There is nothing as important to parents and caregivers as the health and safety of their children, and the infant formula shortage has left many families feeling anxious and concerned about their options for safely feeding their infants. The Biden-Harris Administration—working together with agencies across the federal government, as well as with industry and retail entities— is working to address this shortage, which is due to pandemic-driven supply chain issues and worsened due to a voluntary formula recall in February by Abbott Nutrition—one of the country’s largest formula producers—and the closure of its production facility in Sturgis, Michigan.
Read the full report: ACF Message_Infant Formula Recall
What is the Federal Government Doing?
Actions so far include:
- Through Operation Fly Formula, President Biden has directed the U.S. Department of Defense, HHS, and U.S. Department of Agriculture (USDA) to pick up formula that meets U.S. health and safety standards and airlift it from other countries to the U.S.
- The Administration has invoked the Defense Production Act, which enables U.S. formula manufacturers to be put first in line to receive the resources they need to increase production domestically.
- In addition, as part of the Consent Decree of Permanent Injunction negotiated by the Food and Drug Administration (FDA) and the U.S. Attorney’s Office for the Western District of Michigan with Abbott Nutrition, Abbott has agreed to take corrective actions that will allow it to resume production at the facility in Michigan and get more formula on shelves.
- Once production at the facility resumes, they will first focus on specialty formulas for infants with metabolic and other needs.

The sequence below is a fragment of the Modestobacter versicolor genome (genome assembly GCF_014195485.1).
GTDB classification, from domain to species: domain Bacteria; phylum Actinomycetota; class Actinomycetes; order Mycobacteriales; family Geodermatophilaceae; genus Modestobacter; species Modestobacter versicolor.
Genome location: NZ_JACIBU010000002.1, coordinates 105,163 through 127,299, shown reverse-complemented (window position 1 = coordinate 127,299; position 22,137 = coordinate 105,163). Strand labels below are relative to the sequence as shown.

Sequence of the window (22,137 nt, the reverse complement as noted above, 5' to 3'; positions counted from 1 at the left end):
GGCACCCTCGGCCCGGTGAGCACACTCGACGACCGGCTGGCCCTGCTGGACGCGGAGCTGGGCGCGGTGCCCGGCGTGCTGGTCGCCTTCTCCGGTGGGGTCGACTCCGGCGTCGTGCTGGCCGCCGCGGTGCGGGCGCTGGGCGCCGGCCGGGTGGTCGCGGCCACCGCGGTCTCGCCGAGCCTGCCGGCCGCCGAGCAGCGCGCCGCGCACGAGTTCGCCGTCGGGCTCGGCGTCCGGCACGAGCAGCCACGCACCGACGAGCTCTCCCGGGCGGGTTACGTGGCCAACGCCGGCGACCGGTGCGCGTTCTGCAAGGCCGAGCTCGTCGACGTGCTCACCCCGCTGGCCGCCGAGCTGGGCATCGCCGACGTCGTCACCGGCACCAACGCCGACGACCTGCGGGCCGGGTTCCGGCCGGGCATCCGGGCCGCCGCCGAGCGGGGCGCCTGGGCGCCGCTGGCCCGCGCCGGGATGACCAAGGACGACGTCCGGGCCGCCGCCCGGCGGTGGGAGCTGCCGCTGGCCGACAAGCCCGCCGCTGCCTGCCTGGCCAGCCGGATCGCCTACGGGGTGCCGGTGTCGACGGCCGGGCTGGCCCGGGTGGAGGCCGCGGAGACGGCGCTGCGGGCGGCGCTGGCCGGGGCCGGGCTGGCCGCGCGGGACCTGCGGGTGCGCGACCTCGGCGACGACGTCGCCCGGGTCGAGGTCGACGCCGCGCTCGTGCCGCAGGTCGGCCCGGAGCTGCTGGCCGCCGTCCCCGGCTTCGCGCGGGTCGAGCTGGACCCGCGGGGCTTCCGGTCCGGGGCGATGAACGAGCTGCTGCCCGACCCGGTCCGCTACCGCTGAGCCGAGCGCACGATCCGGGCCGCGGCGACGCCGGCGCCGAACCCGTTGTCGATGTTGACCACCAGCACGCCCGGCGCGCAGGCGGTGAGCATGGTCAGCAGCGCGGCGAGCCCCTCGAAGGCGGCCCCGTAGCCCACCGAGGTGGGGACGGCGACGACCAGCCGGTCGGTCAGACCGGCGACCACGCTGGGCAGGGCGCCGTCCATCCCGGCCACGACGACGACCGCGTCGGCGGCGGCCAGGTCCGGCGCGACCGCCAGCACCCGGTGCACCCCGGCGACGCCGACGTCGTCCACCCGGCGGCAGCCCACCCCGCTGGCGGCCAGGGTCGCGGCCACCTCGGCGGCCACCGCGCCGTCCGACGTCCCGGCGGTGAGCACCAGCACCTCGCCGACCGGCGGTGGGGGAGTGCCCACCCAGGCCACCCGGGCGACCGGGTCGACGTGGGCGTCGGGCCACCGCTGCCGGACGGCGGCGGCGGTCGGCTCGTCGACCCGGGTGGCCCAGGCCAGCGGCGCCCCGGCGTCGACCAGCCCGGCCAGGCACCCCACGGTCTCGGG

- FDA has also been meeting regularly with major infant formula manufacturers that have been working to maximize their production to meet new demands. Read more about FDA’s actions. The FDA has also encouraged importation of safe infant formula to further increase availability while protecting the health of infants. For example, the U.K.’s Kendal Nutricare will send about 2 million cans of formula to the U.S., which will land on U.S. store shelves beginning in June.
- USDA’s Food and Nutrition Service has offered flexibilities to WIC state agencies across the country, including tribes and territories, granting them waivers that allow stores to exchange recalled baby formula purchased with WIC benefits, allow certain WIC participants to receive a different brand of formula without a doctor’s note, and allow WIC recipients to use their WIC benefits on a wider variety of products so that if certain sizes or types of formula are out of stock, they can use their benefits on those that are in stock.
Here are some key messages for families:
- Never dilute formula. Diluting infant formula with water or other liquids can be dangerous and even life-threatening for babies, leading to a serious nutritional deficit and health issues.
- Avoid homemade formula. Homemade formulas often lack or have inadequate amounts of critical nutrients, and are not safe for infants.
- Follow the American Academy of Pediatrics’ guidance to understand whether cow’s milk is appropriate. Whether it is appropriate to feed your baby whole cow’s milk varies by age and other considerations. Consult your child’s pediatrician or the American Academy of Pediatrics for the latest information.
- Use of substitute formulas is OK most of the time. For most babies, if their regular brand of formula is not currently available, it is OK to substitute with a similar version. If you have questions about which formula is acceptable, or if you are still having difficulty finding formula, contact your child’s pediatric provider or WIC clinic.
- Talk to your pediatrician about introducing complementary foods by 6 months (and no earlier than 4 months). Learn more here.
- Talk to your doctor. Consult your child’s pediatrician if your baby or child requires a specialized formula and you need a recommendation for a comparable formula to use. Health care providers can also submit an urgent request for specialized formula to Abbott, a primary formula manufacturer. Abbott is releasing some specialty and metabolic formulas on a case-by-case basis.